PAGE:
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ation of European order either in public or in private.

The throne is now filled by an individual whose right is questioned by the great majority of the nation. That throne is without power and without glory. It has neither genius nor fame to support it against the implacable hatred of two great parties, whose rights it has violated, and whose confidence it has deceived. Well might Louis-Philippe style the Revolution that seated him on the throne; “ the business of Paris.” It was indeed only the business of Paris; and France will avenge the intrigues of the capital.

On what does Louis-Philippe depend? Is the army for him ? Is the nobility for him ? Is the Church for him? Is the people for him ? Without their aid, what is M. Perier ? what is Mr. Guizot? what is M.-Thiers ? What are a few bankers, whose falling credit he props up ? What are a few professors, whose impossible doctrines he affects to practise ? What are a few journals, which have lost half their circulation since they supported his government ?

What, we repeat, are the grounds on which Louis-Philippe can imagine that he can maintain himself upon a throne, on which he has been placed by the intrigues of a côterie? This un

happy ruler has at once deceived Liberty and betrayed Legitimacy. Will he be joined either by the Republicans or the Royalists ? That is the only question. He must gain one of these great parties, to secure himself. And how does he proceed? The Republicans would sooner obey Henry V. than Louis-Philippe; and the Royalists would prefer a powerful Republic to a contemptible Valois.

We believe that the King of the French himself is aware of his position. His anxiety to be recognised, at any price, by the Foreign Powers, proves at least his sagacity and his fear. Mark the strange individuals whom he immediately despatches to the different Courts to secure this recognition, — M. de Talleyrand, M. de Mortemart, M. Bertin de Vaux, Marshal Maison, M. d'Harcourt; — these were not heroes of July; they do not wear the cross of the Paris business.” We may safely acquit them of all heroism. What is the point of all his negotiations? It may be comprised in a line:-“I totter :- be quick, or I fall!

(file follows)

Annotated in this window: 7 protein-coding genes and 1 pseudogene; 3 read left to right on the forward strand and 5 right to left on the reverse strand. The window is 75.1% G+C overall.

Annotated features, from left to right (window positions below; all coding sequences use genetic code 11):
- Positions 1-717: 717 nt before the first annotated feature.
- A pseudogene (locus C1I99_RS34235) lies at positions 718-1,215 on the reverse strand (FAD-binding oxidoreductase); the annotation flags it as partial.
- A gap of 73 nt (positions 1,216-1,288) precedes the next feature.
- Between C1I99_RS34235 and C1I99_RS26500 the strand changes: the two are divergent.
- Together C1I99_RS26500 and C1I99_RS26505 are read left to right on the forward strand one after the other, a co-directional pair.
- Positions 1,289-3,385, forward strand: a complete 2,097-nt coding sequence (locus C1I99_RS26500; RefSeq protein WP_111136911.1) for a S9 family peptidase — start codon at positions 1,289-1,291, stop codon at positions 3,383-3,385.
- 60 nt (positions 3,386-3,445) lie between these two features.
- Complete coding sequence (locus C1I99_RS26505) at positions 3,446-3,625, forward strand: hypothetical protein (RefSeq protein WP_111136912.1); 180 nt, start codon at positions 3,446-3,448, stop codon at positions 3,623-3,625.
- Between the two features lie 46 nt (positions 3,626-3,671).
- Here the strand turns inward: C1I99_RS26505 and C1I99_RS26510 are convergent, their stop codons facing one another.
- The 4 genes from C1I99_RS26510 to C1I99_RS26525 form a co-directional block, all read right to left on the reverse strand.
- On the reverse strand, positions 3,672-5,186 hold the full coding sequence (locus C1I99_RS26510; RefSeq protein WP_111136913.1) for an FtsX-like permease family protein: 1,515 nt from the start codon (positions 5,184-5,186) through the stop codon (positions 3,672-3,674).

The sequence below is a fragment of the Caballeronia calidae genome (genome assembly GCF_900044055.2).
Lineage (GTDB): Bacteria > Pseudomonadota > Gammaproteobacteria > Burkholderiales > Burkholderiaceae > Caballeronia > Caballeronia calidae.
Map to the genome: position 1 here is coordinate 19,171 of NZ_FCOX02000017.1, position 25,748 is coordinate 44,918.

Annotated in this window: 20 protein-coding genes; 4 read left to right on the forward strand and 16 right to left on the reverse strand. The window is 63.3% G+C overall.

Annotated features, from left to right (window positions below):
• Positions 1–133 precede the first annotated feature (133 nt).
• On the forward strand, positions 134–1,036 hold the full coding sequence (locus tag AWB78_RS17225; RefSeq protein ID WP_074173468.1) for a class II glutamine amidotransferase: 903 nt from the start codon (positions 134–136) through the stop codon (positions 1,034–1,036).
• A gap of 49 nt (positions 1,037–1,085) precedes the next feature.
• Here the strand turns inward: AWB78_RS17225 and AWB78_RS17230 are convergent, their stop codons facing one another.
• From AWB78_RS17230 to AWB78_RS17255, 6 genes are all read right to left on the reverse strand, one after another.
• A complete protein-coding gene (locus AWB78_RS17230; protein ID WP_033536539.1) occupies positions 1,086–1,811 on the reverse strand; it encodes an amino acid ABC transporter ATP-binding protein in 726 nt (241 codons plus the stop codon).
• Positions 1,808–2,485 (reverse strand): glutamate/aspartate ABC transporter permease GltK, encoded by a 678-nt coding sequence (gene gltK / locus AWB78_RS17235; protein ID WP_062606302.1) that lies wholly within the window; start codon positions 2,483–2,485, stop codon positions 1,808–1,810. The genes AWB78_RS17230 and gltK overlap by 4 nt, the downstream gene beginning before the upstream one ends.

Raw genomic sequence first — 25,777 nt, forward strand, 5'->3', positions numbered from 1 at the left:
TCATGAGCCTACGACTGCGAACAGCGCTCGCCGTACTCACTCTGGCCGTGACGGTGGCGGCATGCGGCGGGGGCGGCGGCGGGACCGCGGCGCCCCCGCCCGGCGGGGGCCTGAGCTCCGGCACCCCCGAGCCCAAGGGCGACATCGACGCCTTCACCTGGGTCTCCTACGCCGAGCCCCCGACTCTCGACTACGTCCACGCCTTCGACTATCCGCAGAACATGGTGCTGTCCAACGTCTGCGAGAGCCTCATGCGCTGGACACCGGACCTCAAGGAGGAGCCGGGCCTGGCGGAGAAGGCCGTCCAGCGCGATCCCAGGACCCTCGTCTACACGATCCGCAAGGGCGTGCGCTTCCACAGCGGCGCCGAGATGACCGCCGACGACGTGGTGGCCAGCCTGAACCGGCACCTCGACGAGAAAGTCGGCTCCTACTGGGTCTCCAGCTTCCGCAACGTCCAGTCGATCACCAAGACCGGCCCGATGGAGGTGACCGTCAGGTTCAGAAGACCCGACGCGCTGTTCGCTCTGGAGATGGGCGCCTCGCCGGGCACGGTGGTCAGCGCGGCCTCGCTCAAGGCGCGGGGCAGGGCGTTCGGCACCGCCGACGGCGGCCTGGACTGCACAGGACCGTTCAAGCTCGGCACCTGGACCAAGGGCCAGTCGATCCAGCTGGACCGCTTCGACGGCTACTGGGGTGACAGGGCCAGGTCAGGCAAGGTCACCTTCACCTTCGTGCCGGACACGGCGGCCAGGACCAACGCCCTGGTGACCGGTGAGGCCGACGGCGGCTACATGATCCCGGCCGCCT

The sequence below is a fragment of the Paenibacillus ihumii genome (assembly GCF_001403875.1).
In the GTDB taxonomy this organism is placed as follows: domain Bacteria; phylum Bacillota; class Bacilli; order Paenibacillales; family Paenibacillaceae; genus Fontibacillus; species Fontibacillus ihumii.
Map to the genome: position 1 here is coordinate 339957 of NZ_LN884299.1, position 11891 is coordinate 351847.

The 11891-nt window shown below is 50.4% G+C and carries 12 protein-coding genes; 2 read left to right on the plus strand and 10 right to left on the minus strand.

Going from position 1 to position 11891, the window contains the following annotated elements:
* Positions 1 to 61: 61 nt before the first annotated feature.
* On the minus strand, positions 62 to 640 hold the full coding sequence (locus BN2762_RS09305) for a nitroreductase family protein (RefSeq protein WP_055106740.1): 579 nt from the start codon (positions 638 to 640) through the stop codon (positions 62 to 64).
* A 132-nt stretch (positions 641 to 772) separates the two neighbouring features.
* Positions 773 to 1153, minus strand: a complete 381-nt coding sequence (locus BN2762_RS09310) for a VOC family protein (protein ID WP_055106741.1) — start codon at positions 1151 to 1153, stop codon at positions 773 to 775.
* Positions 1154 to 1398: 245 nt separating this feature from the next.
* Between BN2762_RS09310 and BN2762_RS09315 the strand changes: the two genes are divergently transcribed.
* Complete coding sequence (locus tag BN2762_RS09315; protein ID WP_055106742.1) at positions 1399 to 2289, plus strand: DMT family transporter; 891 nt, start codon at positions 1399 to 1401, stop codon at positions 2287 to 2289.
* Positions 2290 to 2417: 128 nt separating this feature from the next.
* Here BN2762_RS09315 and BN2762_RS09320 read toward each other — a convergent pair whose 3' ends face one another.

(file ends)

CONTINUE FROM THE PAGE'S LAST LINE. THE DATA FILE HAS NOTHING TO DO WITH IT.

He who is supported by the enthusiasm of a nation, cares little for the intrigues of individuals. At the head of a nation of 32,000,000 of souls, flushed with glory and felicity; proud, brave, and free; dwellers in a rich land, speaking the

same language, and animated by the same interests, what had such a prince to fear if his position were well founded, and the acquiescence of his people sincere? But, no, no, the cowardly anxiety to be recognised without, proves the hollowness of the situation within. The letter to the Emperor Nicholas is sufficient to prove that the King does not believe in his own stability. It never could have been penned by the confident leader of a devoted people.

Of all living men, Louis-Philippe is the least fitted to be the leader of the French. The reminiscence of Jemappes and Valmy will not, I imagine, be any permanent consolation for Waterloo, nor a sufficient compensation for the bristling front of the rocky Ehrenbreitstein.